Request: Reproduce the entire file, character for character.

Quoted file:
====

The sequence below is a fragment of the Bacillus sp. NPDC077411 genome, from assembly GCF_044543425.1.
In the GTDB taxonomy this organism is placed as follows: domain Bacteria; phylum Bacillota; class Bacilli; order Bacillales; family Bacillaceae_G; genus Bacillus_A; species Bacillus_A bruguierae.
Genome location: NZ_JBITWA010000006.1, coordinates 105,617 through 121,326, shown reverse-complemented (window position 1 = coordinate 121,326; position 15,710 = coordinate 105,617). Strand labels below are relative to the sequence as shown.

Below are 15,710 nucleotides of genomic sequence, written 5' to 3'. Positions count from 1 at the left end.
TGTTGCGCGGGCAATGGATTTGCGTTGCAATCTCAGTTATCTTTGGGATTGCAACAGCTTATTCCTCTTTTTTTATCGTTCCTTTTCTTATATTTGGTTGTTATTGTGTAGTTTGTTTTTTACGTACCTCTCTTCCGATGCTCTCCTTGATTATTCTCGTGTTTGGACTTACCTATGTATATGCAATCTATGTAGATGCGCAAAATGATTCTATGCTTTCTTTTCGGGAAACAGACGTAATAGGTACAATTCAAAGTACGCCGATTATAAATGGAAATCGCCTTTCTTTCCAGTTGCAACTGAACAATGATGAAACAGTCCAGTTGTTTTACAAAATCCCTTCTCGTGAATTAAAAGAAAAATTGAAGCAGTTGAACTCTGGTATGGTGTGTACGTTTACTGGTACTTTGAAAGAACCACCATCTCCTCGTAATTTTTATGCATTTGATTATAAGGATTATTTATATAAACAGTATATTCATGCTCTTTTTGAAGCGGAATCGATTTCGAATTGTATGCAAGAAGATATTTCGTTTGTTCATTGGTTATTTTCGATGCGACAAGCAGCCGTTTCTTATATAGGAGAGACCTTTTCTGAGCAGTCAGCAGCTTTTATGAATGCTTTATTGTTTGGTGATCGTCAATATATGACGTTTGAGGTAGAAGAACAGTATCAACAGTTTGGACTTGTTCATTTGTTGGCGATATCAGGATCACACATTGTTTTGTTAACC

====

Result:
The sequence below is a fragment of the Bacillus sp. NPDC077411 genome, from assembly GCF_044543425.1.
In the GTDB taxonomy this organism is placed as follows: domain Bacteria; phylum Bacillota; class Bacilli; order Bacillales; family Bacillaceae_G; genus Bacillus_A; species Bacillus_A bruguierae.
Genome location: NZ_JBITWA010000006.1, coordinates 105,617 through 121,326, shown reverse-complemented (window position 1 = coordinate 121,326; position 15,710 = coordinate 105,617). Strand labels below are relative to the sequence as shown.

Below are 15,710 nucleotides of genomic sequence, written 5' to 3'. Positions count from 1 at the left end.
TGTTGCGCGGGCAATGGATTTGCGTTGCAATCTCAGTTATCTTTGGGATTGCAACAGCTTATTCCTCTTTTTTTATCGTTCCTTTTCTTATATTTGGTTGTTATTGTGTAGTTTGTTTTTTACGTACCTCTCTTCCGATGCTCTCCTTGATTATTCTCGTGTTTGGACTTACCTATGTATATGCAATCTATGTAGATGCGCAAAATGATTCTATGCTTTCTTTTCGGGAAACAGACGTAATAGGTACAATTCAAAGTACGCCGATTATAAATGGAAATCGCCTTTCTTTCCAGTTGCAACTGAACAATGATGAAACAGTCCAGTTGTTTTACAAAATCCCTTCTCGTGAATTAAAAGAAAAATTGAAGCAGTTGAACTCTGGTATGGTGTGTACGTTTACTGGTACTTTGAAAGAACCACCATCTCCTCGTAATTTTTATGCATTTGATTATAAGGATTATTTATATAAACAGTATATTCATGCTCTTTTTGAAGCGGAATCGATTTCGAATTGTATGCAAGAAGATATTTCGTTTGTTCATTGGTTATTTTCGATGCGACAAGCAGCCGTTTCTTATATAGGAGAGACCTTTTCTGAGCAGTCAGCAGCTTTTATGAATGCTTTATTGTTTGGTGATCGTCAATATATGACGTTTGAGGTAGAAGAACAGTATCAACAGTTTGGACTTGTTCATTTGTTGGCGATATCAGGATCACACATTGTTTTGTTAACC